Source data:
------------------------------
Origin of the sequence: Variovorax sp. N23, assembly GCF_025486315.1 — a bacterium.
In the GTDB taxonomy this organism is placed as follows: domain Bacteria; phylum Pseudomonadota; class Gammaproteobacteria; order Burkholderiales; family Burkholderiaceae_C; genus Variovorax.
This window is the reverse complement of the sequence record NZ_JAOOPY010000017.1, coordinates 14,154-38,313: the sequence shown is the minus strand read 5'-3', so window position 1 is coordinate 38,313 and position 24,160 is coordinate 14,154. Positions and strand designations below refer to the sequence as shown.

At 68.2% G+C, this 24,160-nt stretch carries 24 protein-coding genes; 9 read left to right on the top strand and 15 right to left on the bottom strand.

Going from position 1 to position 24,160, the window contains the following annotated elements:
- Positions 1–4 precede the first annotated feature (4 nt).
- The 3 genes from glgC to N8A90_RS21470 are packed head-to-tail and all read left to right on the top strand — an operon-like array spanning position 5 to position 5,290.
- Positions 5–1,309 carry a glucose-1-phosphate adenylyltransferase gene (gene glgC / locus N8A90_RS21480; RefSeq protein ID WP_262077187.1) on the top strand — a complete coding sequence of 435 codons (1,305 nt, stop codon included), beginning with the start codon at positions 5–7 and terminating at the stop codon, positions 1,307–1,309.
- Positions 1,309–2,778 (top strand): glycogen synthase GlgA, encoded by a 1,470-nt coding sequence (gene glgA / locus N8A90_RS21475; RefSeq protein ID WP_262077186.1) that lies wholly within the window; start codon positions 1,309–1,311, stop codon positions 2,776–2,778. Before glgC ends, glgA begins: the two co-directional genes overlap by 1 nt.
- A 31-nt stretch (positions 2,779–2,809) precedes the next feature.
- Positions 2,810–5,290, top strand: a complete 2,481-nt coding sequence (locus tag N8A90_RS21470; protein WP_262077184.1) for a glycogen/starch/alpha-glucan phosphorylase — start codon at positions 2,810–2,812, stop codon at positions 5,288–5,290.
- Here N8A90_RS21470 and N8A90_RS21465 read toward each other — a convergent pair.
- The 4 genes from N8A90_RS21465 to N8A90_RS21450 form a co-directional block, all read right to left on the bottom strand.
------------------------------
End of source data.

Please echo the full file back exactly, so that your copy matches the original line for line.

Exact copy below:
Origin of the sequence: Variovorax sp. N23, assembly GCF_025486315.1 — a bacterium.
In the GTDB taxonomy this organism is placed as follows: domain Bacteria; phylum Pseudomonadota; class Gammaproteobacteria; order Burkholderiales; family Burkholderiaceae_C; genus Variovorax.
This window is the reverse complement of the sequence record NZ_JAOOPY010000017.1, coordinates 14,154-38,313: the sequence shown is the minus strand read 5'-3', so window position 1 is coordinate 38,313 and position 24,160 is coordinate 14,154. Positions and strand designations below refer to the sequence as shown.

At 68.2% G+C, this 24,160-nt stretch carries 24 protein-coding genes; 9 read left to right on the top strand and 15 right to left on the bottom strand.

Going from position 1 to position 24,160, the window contains the following annotated elements:
- Positions 1–4 precede the first annotated feature (4 nt).
- The 3 genes from glgC to N8A90_RS21470 are packed head-to-tail and all read left to right on the top strand — an operon-like array spanning position 5 to position 5,290.
- Positions 5–1,309 carry a glucose-1-phosphate adenylyltransferase gene (gene glgC / locus N8A90_RS21480; RefSeq protein ID WP_262077187.1) on the top strand — a complete coding sequence of 435 codons (1,305 nt, stop codon included), beginning with the start codon at positions 5–7 and terminating at the stop codon, positions 1,307–1,309.
- Positions 1,309–2,778 (top strand): glycogen synthase GlgA, encoded by a 1,470-nt coding sequence (gene glgA / locus N8A90_RS21475; RefSeq protein ID WP_262077186.1) that lies wholly within the window; start codon positions 1,309–1,311, stop codon positions 2,776–2,778. Before glgC ends, glgA begins: the two co-directional genes overlap by 1 nt.
- A 31-nt stretch (positions 2,779–2,809) precedes the next feature.
- Positions 2,810–5,290, top strand: a complete 2,481-nt coding sequence (locus tag N8A90_RS21470; protein WP_262077184.1) for a glycogen/starch/alpha-glucan phosphorylase — start codon at positions 2,810–2,812, stop codon at positions 5,288–5,290.
- Here N8A90_RS21470 and N8A90_RS21465 read toward each other — a convergent pair.
- The 4 genes from N8A90_RS21465 to N8A90_RS21450 form a co-directional block, all read right to left on the bottom strand.